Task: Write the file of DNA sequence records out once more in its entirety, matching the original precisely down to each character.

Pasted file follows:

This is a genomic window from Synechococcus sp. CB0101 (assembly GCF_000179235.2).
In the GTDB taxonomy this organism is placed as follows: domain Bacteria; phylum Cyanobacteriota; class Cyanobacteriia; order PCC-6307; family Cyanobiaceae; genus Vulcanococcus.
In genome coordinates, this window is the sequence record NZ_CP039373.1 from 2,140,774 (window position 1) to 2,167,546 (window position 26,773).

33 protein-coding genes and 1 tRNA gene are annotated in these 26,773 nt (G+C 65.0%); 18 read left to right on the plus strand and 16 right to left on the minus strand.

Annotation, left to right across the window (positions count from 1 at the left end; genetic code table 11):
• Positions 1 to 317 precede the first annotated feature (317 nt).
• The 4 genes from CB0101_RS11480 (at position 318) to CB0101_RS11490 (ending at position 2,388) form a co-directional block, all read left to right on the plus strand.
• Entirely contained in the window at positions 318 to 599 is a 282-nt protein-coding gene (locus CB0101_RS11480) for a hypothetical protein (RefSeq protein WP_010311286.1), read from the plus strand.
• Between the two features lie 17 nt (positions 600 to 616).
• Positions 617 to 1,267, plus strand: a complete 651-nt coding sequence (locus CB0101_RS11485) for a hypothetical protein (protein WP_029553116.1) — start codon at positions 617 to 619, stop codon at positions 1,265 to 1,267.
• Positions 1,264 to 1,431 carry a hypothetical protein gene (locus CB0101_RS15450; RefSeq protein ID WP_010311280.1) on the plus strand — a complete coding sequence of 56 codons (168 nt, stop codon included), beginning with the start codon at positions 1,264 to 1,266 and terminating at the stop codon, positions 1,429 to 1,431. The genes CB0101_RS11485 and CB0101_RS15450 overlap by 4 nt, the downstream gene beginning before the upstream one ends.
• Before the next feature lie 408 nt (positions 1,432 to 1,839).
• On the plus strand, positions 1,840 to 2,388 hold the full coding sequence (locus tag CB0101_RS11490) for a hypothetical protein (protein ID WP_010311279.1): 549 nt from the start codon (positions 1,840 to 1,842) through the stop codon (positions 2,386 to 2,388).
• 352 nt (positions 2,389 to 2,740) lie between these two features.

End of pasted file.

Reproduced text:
This is a genomic window from Synechococcus sp. CB0101 (assembly GCF_000179235.2).
In the GTDB taxonomy this organism is placed as follows: domain Bacteria; phylum Cyanobacteriota; class Cyanobacteriia; order PCC-6307; family Cyanobiaceae; genus Vulcanococcus.
In genome coordinates, this window is the sequence record NZ_CP039373.1 from 2,140,774 (window position 1) to 2,167,546 (window position 26,773).

33 protein-coding genes and 1 tRNA gene are annotated in these 26,773 nt (G+C 65.0%); 18 read left to right on the plus strand and 16 right to left on the minus strand.

Annotation, left to right across the window (positions count from 1 at the left end; genetic code table 11):
• Positions 1 to 317 precede the first annotated feature (317 nt).
• The 4 genes from CB0101_RS11480 (at position 318) to CB0101_RS11490 (ending at position 2,388) form a co-directional block, all read left to right on the plus strand.
• Entirely contained in the window at positions 318 to 599 is a 282-nt protein-coding gene (locus CB0101_RS11480) for a hypothetical protein (RefSeq protein WP_010311286.1), read from the plus strand.
• Between the two features lie 17 nt (positions 600 to 616).
• Positions 617 to 1,267, plus strand: a complete 651-nt coding sequence (locus CB0101_RS11485) for a hypothetical protein (protein WP_029553116.1) — start codon at positions 617 to 619, stop codon at positions 1,265 to 1,267.
• Positions 1,264 to 1,431 carry a hypothetical protein gene (locus CB0101_RS15450; RefSeq protein ID WP_010311280.1) on the plus strand — a complete coding sequence of 56 codons (168 nt, stop codon included), beginning with the start codon at positions 1,264 to 1,266 and terminating at the stop codon, positions 1,429 to 1,431. The genes CB0101_RS11485 and CB0101_RS15450 overlap by 4 nt, the downstream gene beginning before the upstream one ends.
• Before the next feature lie 408 nt (positions 1,432 to 1,839).
• On the plus strand, positions 1,840 to 2,388 hold the full coding sequence (locus tag CB0101_RS11490) for a hypothetical protein (protein ID WP_010311279.1): 549 nt from the start codon (positions 1,840 to 1,842) through the stop codon (positions 2,386 to 2,388).
• 352 nt (positions 2,389 to 2,740) lie between these two features.